A feathered bullet: The Cooper's hawk
This dark gray hawk is common in Illinois, and packs quite a punch for its size.
Wednesday, September 12, 2012 - 17:17
BROAD WINGS: A Cooper's hawk soars through the air. (Photo: Mr. T in DC/Flickr)
The Cooper's hawk is a common sight around Illinois, and it's a very interesting little bird. The Cooper's Hawk is from the genus Accipiter, which contains a large group of small hawks, including the Northern goshawk and the sharp-shinned hawk, other hawks native to Illinois. The Cooper's hawk is particularly interesting for a number of reasons, one of which is its hunting style.
Cooper's hawks hunt mainly in the cover of trees and shrubbery, and rely on surprise to catch their prey. Northern goshawks and sharp-shinned hawks do this, too, but the Cooper's hawk is particularly enthusiastic. When it lunges forward to strike prey, it is definitely not cautious. The Cooper's hawk is well known for absolutely crashing through the brush toward its prey, to the point of nearly injuring itself. When Cooper's hawks are examined and tagged by scientists, the scientists often see healed fractures in the bones of the hawks, indicating that they often injure themselves when they hunt. If nothing else, the Cooper's hawk is certainly enthusiastic.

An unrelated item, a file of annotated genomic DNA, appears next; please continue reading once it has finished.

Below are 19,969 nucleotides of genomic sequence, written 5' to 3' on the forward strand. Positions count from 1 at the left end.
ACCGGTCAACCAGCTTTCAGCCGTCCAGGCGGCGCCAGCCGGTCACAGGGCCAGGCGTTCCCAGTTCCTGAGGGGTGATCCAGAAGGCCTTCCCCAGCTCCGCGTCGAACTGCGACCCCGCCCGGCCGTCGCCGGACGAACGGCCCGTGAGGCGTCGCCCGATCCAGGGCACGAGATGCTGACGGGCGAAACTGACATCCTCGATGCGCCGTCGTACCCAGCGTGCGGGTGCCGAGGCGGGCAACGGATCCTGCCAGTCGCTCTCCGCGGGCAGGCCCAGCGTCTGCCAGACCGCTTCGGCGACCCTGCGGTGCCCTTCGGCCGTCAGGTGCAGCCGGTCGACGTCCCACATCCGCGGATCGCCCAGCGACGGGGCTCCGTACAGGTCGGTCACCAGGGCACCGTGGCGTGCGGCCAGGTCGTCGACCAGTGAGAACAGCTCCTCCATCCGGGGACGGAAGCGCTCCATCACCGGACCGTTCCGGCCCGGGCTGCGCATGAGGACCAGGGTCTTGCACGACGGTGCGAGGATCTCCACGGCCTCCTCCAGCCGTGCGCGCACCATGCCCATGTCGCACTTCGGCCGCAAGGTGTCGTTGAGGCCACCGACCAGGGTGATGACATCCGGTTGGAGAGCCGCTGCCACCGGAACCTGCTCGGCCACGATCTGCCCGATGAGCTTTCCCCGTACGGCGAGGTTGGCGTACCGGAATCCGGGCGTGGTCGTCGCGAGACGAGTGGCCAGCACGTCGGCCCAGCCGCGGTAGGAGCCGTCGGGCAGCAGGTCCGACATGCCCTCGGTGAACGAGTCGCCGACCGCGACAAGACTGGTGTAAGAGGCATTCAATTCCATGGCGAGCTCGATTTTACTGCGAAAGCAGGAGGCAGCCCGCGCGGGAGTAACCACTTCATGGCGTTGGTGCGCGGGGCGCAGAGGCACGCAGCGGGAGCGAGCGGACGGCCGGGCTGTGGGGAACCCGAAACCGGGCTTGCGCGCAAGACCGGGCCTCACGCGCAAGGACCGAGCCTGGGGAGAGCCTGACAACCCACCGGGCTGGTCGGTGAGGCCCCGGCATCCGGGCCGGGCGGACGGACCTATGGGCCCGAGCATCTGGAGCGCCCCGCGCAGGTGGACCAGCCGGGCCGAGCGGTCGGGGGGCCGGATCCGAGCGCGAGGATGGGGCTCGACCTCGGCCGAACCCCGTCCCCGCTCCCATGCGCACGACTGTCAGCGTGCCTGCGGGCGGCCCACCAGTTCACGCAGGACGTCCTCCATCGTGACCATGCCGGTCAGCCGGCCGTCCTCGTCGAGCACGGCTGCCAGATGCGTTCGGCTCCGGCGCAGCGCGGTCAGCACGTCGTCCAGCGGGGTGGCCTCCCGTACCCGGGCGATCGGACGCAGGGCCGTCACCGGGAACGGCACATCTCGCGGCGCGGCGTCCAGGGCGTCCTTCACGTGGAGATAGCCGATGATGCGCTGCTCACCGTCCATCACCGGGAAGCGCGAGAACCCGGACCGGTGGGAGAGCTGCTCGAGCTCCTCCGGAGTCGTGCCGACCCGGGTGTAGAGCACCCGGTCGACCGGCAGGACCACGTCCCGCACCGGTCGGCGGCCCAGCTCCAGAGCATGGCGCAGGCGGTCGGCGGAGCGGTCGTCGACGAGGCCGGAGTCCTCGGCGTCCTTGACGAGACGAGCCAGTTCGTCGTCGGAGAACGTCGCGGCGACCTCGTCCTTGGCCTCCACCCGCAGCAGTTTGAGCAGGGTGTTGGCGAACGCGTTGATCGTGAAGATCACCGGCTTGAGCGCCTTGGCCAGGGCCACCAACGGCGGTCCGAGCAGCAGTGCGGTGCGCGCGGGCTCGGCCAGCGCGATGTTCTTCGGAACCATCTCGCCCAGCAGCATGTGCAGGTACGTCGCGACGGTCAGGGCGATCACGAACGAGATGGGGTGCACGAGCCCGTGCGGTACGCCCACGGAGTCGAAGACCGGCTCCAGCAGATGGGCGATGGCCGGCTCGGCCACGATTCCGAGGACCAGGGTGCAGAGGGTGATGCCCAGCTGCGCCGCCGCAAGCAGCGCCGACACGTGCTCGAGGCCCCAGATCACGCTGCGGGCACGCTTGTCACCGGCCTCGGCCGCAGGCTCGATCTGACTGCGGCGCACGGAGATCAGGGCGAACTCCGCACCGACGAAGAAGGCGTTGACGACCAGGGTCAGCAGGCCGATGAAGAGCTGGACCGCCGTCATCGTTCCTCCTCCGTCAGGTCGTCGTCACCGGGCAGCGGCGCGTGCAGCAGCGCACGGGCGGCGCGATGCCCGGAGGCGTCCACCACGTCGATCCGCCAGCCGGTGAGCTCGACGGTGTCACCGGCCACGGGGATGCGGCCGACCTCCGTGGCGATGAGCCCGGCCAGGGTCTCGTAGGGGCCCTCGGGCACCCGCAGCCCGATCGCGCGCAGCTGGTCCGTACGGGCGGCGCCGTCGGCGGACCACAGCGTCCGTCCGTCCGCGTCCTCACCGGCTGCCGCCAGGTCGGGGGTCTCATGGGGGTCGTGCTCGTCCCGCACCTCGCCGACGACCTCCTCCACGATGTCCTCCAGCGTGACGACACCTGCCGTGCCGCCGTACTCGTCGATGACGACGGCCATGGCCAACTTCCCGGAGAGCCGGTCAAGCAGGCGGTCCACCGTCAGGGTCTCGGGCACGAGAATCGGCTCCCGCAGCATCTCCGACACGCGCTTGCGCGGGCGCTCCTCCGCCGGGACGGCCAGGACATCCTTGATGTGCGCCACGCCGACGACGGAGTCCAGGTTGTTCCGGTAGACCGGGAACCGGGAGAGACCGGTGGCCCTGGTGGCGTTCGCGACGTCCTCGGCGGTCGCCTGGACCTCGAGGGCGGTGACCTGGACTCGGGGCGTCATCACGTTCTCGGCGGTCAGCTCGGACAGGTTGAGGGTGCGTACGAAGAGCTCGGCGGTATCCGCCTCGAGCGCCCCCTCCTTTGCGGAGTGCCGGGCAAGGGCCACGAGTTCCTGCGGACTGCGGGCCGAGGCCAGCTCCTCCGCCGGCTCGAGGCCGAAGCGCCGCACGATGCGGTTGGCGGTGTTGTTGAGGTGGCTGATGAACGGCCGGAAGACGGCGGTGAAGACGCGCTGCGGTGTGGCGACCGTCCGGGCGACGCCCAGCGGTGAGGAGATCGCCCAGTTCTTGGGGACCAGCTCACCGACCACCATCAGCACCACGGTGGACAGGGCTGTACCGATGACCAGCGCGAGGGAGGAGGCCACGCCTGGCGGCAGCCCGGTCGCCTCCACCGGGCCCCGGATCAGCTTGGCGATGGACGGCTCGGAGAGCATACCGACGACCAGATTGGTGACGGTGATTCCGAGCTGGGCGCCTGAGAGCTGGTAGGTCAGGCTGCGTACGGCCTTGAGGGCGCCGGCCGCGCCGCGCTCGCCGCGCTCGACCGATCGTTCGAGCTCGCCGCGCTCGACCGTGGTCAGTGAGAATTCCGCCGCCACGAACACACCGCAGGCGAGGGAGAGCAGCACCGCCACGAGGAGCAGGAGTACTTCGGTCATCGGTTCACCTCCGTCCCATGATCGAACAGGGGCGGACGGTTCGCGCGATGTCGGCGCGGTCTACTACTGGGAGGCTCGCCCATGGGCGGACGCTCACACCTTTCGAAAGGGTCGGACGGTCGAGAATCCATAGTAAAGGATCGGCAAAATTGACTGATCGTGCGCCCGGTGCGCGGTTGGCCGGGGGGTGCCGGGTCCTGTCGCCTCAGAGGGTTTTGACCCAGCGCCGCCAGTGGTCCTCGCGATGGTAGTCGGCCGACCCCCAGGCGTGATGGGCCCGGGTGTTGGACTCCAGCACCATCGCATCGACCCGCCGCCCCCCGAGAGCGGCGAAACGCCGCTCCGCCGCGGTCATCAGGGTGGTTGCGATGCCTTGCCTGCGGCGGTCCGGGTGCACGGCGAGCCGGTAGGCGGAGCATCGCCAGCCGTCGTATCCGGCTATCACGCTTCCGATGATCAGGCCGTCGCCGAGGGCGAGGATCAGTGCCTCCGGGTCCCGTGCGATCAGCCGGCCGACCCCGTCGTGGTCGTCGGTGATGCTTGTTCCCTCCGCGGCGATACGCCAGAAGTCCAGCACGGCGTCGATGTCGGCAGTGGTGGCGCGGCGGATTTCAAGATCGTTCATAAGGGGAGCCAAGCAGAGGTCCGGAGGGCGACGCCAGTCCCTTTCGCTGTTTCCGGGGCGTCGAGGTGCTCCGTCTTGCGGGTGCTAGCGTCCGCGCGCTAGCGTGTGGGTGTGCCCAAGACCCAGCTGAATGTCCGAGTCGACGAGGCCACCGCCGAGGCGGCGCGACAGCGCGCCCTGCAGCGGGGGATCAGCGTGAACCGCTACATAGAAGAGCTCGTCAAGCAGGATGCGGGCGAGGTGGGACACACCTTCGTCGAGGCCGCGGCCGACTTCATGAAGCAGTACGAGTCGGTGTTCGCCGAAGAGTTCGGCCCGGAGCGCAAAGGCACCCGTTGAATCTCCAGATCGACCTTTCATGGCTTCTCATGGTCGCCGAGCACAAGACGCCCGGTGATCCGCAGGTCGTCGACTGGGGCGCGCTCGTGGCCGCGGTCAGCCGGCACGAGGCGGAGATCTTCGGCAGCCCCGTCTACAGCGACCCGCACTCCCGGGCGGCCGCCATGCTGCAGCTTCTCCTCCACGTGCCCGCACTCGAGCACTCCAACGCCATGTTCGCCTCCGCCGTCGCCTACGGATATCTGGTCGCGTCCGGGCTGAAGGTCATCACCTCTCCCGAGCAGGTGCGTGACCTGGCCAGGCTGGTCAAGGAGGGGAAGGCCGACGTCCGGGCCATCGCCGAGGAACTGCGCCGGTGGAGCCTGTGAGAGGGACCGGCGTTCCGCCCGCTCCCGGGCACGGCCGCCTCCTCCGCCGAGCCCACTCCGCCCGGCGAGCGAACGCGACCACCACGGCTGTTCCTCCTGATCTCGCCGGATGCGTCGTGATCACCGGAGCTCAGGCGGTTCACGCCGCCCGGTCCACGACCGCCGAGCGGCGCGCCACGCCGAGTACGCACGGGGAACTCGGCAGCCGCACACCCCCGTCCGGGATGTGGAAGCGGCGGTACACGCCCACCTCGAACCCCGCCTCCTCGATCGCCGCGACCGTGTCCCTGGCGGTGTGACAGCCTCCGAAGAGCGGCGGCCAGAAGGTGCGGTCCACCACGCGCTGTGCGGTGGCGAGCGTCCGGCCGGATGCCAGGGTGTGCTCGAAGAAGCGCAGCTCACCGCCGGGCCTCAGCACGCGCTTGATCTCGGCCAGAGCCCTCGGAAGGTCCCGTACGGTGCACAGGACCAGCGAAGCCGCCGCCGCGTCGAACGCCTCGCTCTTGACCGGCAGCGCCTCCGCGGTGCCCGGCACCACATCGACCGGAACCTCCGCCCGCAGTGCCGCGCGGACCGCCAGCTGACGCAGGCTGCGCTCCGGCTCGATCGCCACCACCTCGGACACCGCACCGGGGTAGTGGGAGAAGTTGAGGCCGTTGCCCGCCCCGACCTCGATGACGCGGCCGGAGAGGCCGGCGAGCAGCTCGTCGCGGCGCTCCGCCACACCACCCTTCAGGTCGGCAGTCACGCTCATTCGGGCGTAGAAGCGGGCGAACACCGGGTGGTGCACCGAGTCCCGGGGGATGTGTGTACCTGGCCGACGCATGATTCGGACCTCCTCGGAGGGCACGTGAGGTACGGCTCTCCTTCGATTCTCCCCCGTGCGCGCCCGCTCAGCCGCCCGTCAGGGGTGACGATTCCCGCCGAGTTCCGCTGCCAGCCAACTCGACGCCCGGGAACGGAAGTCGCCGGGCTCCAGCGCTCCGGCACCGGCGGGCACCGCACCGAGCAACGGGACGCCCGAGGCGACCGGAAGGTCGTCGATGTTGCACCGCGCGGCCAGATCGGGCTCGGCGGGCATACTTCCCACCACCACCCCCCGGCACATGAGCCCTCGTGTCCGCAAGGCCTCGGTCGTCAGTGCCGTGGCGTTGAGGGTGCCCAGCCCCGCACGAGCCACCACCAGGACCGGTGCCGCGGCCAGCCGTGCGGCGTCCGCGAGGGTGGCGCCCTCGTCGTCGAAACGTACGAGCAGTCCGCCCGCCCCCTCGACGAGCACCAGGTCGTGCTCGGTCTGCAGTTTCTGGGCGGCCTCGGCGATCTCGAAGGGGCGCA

The Cooper's hawk also looks different from the other hawk that is common in Illinois, the red-tailed hawk. Cooper's hawks have dark gray plumage on the tops of their bodies that almost looks blue, and on their underside, they have beige and dark brown striped plumage. Their tails are striped light gray and dark gray, a notable difference from the red-tailed hawk's signature tail. Cooper's hawks are also smaller than red-tailed hawks, and are relatively small as hawks go.
They are known for landing in people's back yards to catch prey, so if you see a gray hawk perching on your fence, it's probably a Cooper's hawk. Cooper's hawks are also pretty noisy, and rely on many different vocalizations to communicate with their mates. Generally, the male's voice is of a higher pitch than the female's, and they often call to each other during the breeding season, especially before they have chicks. As with most animals, Cooper's hawks breed in spring, but you can keep watch for them no matter the season. Hopefully as the leaves fall, they'll be easier to see. Keep your eyes open for this very interesting hawk!
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